Transportation contributes to hunger

“The reason the families don’t come here to eat is because of transportation. We have lousy public transportation, in almost every community throughout the entire country” Msgr Kelly said. “Families can’t get here, especially in the evening because all the buses all stop running,” Said Kelly.

Paula Lefferts is a senior resident of downtown Scranton and a frequent client of the St. Francis Kitchen.

Lefferts expressed some of the difficulties of transportation, especially in the winter, but was overall grateful for the aid she is able to receive.

“I don’t know how anyone can be hungry in Scranton. You have the soup kitchen, the pantries, and most people have food stamps,” said Lefferts.

However, sometimes the issues are not as simple. Paula admits receiving help is often difficult for senior citizens and handicapped individuals; however, she said seniors should take advantage of the free bus passes provided by the Lackawanna County Transit Authority. Catholic Social Services provides bus passes to clients in need. However, a lack of transportation often contributes to a dependence on convenience stores, which provide limited options at higher prices.

Volunteers work to put together meals at Saint Francis Soup Kitchen. Photo Credit: Elysabethe Brown

The Hispanic Community

Other stigmas working against the eradication of hunger in the Northeastern Pennsylvania area are transportation, language barriers, and (especially among the elderly) the application processes for aid.

“The Hispanic community is very hesitant to apply for anything for two reasons. One [reason] is they are not eligible for anything because they are undocumented.  And secondly, the issue is that they don’t believe that they are eligible or that they should be eligible, even though they are,” said Msgr. Kelly.

Saint Francis Soup Kitchen prides itself on the ability to feed every individual that comes to their kitchen. Saint Francis does not require their clients to fill out paperwork or provide proof of food insecurity. Kelly said there is a disconnect between government assistance and the Latino community. In many ways, the kitchen enables minority groups to receive assistance that they are often hesitant to take advantage of.

These stigmas are both cultural and situational. Kelly said that the kitchen does not see many children or families because, while they may benefit from the services provided, sometimes embarrassment and work schedules complicate the situations.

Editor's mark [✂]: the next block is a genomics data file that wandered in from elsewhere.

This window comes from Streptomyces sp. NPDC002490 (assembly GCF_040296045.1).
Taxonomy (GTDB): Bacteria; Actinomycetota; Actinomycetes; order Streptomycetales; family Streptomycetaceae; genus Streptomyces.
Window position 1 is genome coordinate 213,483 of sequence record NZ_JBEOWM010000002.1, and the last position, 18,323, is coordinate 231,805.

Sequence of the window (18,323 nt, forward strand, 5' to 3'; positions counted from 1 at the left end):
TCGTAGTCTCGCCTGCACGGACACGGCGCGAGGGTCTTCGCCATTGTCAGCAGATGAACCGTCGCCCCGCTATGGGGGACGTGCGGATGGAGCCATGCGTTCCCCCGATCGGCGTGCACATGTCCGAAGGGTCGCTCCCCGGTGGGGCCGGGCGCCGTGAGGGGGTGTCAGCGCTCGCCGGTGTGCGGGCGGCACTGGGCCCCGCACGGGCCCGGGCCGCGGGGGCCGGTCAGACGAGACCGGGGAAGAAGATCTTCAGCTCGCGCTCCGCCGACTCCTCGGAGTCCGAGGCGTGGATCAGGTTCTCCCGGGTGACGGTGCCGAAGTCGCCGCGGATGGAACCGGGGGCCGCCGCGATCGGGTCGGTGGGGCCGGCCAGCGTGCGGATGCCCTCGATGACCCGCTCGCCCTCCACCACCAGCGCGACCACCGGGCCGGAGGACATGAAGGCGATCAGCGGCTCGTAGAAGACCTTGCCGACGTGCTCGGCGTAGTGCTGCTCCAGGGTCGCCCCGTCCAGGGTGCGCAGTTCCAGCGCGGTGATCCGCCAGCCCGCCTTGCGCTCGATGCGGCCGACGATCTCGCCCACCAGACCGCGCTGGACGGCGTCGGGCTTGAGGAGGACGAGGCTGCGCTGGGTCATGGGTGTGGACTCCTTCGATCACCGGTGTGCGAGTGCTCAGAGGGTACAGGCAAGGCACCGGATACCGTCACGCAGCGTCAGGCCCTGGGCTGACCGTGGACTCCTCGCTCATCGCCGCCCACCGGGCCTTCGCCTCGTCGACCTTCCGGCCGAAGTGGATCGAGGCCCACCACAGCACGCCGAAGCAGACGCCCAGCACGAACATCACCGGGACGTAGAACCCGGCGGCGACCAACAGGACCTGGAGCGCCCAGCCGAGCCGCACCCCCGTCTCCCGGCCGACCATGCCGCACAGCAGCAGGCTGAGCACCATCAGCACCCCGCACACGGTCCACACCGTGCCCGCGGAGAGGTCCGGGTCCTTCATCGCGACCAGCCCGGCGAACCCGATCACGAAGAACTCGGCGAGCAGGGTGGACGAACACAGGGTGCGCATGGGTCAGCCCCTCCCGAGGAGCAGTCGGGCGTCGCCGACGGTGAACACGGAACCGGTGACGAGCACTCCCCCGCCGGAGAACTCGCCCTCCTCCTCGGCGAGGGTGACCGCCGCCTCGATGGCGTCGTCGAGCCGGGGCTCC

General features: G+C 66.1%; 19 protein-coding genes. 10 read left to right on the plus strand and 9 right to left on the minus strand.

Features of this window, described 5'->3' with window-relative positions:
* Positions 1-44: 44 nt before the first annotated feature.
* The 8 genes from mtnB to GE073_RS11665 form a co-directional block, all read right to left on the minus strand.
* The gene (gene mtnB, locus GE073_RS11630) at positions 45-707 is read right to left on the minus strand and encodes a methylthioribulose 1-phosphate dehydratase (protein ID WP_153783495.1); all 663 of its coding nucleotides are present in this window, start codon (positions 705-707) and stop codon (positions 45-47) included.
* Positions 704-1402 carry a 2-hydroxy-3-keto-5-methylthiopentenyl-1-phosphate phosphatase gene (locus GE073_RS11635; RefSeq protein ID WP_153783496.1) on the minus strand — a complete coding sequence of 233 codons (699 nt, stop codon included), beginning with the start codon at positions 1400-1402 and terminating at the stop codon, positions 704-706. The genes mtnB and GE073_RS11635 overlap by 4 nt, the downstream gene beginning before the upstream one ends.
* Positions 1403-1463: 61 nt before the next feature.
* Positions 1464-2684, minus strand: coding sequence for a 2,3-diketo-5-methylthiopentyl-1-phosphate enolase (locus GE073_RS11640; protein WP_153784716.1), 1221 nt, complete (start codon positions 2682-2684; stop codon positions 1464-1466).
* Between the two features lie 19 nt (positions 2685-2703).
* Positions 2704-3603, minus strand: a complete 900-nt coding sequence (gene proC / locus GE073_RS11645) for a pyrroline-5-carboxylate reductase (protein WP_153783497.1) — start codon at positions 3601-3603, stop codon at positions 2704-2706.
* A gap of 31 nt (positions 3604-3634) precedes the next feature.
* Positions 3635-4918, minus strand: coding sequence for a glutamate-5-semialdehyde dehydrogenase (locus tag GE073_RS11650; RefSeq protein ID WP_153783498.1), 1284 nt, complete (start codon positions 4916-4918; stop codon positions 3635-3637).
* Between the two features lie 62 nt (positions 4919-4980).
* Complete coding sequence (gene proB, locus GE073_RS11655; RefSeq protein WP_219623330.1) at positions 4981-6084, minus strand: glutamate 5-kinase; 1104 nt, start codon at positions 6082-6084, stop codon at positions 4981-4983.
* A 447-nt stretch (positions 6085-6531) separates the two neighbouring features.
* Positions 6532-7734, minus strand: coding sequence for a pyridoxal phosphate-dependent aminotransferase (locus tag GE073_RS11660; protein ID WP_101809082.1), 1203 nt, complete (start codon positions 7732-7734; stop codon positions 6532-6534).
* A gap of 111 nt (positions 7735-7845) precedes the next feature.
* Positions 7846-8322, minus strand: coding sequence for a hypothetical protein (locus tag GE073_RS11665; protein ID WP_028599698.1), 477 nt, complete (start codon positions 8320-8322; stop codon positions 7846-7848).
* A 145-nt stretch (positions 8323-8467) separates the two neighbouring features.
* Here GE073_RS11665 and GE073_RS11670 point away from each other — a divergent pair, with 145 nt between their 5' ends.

Stereotypes Overshadow the Positive

Issues of family stability also come into play. “I think the biggest issue is, like in any family, are you really ready to all get together and have a meal?” Kelly said that the community that forms among the clients is important because many who do not have families of their own

Northeastern Pennsylvania is not alone. Across the nation, those who do qualify for government assistance hesitate to apply because of embarrassment or complications with the application process. According to the National Priorities Project, about half of the individuals that are eligible for food stamps don’t apply.

However, despite the hardships surrounding poverty and hunger, many individuals, like Jim Friese, manage to stay positive.

Msgr. Kelly said “They [journalists] always want to hear the worst stories, they want me to say that I am seeing more clients than ever because the economy is bad. They want me to tell them about how many homeless people there are. That’s where the stories are. I think there is another side to all of this.”

The alternative story to be told here is of optimism, of progress, and of hope. The connection is clear in the hopeful words of Paula Lefferts and Jim Friese and in the community support of Saint Francis Kitchen.

Monsignor Joseph Kelly speaks about the social stigma of hunger.